Further information was reported to us in 2009 noting that Capital ships each carried two of these vessels for use as guard boats and for offensive use in shallow waters. Each boat being armed with a 3pdr QG gun, a Maxim gun and rifles, plus 14" diameter torpedoes. As 'picket boats', they were fighting vessels capable of 12 knots. S.P. 199 is now the last of these vessels still in operational use.


Brouwer, Norman J, International Register of Historic Ships, Anthony Nelson
Steamboat Register: An illustrated Register of surviving steam vessels in the British Isles, Steam Boat Association of Great Britain, Edition 6, May 1994  
The Funnel: Update on 199, pp13, Edition 165, 2015   

Key dates

  • 1911

    Laid down at Cowes

  • 1912 Launched
  • 1916 Converted for use as an Admiral’s Steam Barge
  • 1920s Duty boat for the Royal Victoria Military Hospital, Netley
  • 1939-1945 At Portsmouth Dockyard on war service
  • 1950 Sold out of service to Fred Watts of Gosport
  • 1979 Purchased by the Royal Naval Museum, Portsmouth
  • 1984 Re-Commissioned as ceremonial boat for the Naval Base
  • 1999-2001 Engine rebuilt
  • 2013

     Volunteers of Group 199 have been granted the Restoration Award 2012, awarded by HRH Prince Michael of Kent at Brooklands Museum Weybridge. Source: Group 199, Jun 2013


  • June 2013

    Volunteers of Group 199 have been granted the Restoration Award 2012, awarded by HRH Prince Michael of Kent at Brooklands Museum Weybridge. Source: Group 199, Jun 2013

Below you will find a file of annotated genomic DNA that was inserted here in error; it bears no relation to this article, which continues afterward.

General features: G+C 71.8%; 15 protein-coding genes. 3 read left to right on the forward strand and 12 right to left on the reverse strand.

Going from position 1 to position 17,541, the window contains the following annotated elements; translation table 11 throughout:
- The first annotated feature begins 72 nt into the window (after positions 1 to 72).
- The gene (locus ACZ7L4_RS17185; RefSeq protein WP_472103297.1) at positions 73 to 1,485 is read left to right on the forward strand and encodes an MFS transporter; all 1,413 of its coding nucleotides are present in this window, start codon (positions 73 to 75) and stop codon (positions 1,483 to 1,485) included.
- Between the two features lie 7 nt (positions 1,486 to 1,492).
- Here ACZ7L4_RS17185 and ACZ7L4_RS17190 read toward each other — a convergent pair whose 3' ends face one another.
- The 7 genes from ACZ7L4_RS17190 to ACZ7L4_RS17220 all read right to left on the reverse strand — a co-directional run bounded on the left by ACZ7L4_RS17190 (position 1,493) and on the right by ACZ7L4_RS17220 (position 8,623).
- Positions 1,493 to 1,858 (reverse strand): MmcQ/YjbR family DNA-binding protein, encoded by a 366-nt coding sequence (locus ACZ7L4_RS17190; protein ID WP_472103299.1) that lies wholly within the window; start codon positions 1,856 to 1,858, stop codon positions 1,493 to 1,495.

• January 2013

    A Sustainability Award of £1000 towards the costs of restoration was made from the Strategic Development Fund of National Historic Ships UK

  • February 2012

    National Museum of the Royal Navy has been awarded a £50,000 grant by the Heritage Lottery Fund for conservation work on 199. The work will be carried out at the Maritime Workshop in Gosport and is likely to last for up to nine months

  • April 2008 - March 2

    A Sustainability Grant of £1,400 towards the costs of a survey were made from the Strategic Development Fund of National Historic Ships

  • April 2008 - March 2

    A Conference & Training Bursary of £100 for the costs of attending the UK Maritime Heritage conference was made from the Strategic Development Fund of National Historic Ships

  • January 2007 - March

    A Sustainability Grant of £1,137 for new descriptive literature and portable display panels was made from the Strategic Development Fund of National Historic Ships UK